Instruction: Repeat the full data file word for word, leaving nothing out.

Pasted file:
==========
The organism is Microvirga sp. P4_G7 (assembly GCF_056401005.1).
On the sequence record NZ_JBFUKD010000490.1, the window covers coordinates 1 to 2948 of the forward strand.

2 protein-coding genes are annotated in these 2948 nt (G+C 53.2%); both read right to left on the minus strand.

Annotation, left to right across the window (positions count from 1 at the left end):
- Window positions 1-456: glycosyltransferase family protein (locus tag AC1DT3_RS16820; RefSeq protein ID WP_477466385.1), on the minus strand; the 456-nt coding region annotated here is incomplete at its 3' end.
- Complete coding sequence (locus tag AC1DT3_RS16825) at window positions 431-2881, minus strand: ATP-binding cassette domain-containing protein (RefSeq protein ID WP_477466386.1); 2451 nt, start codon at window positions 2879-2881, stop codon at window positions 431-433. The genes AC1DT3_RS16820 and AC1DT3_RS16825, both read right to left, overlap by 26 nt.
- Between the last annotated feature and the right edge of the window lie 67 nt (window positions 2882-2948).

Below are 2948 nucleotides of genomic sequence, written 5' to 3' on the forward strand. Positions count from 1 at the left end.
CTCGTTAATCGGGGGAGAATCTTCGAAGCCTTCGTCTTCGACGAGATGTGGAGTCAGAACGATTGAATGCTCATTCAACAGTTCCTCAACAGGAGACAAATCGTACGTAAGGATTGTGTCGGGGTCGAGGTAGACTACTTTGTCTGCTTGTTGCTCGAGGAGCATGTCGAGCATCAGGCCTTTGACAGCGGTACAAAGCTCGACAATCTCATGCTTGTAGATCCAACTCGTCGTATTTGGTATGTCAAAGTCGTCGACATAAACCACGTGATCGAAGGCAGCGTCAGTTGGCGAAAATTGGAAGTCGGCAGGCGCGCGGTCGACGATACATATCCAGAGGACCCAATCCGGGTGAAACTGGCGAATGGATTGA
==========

The organism is Microvirga sp. P4_G7 (assembly GCF_056401005.1).
On the sequence record NZ_JBFUKD010000490.1, the window covers coordinates 1 to 2948 of the forward strand.

2 protein-coding genes are annotated in these 2948 nt (G+C 53.2%); both read right to left on the minus strand.

Annotation, left to right across the window (positions count from 1 at the left end):
- Window positions 1-456: glycosyltransferase family protein (locus tag AC1DT3_RS16820; RefSeq protein ID WP_477466385.1), on the minus strand; the 456-nt coding region annotated here is incomplete at its 3' end.
- Complete coding sequence (locus tag AC1DT3_RS16825) at window positions 431-2881, minus strand: ATP-binding cassette domain-containing protein (RefSeq protein ID WP_477466386.1); 2451 nt, start codon at window positions 2879-2881, stop codon at window positions 431-433. The genes AC1DT3_RS16820 and AC1DT3_RS16825, both read right to left, overlap by 26 nt.
- Between the last annotated feature and the right edge of the window lie 67 nt (window positions 2882-2948).

Below are 2948 nucleotides of genomic sequence, written 5' to 3' on the forward strand. Positions count from 1 at the left end.
CTCGTTAATCGGGGGAGAATCTTCGAAGCCTTCGTCTTCGACGAGATGTGGAGTCAGAACGATTGAATGCTCATTCAACAGTTCCTCAACAGGAGACAAATCGTACGTAAGGATTGTGTCGGGGTCGAGGTAGACTACTTTGTCTGCTTGTTGCTCGAGGAGCATGTCGAGCATCAGGCCTTTGACAGCGGTACAAAGCTCGACAATCTCATGCTTGTAGATCCAACTCGTCGTATTTGGTATGTCAAAGTCGTCGACATAAACCACGTGATCGAAGGCAGCGTCAGTTGGCGAAAATTGGAAGTCGGCAGGCGCGCGGTCGACGATACATATCCAGAGGACCCAATCCGGGTGAAACTGGCGAATGGATTGA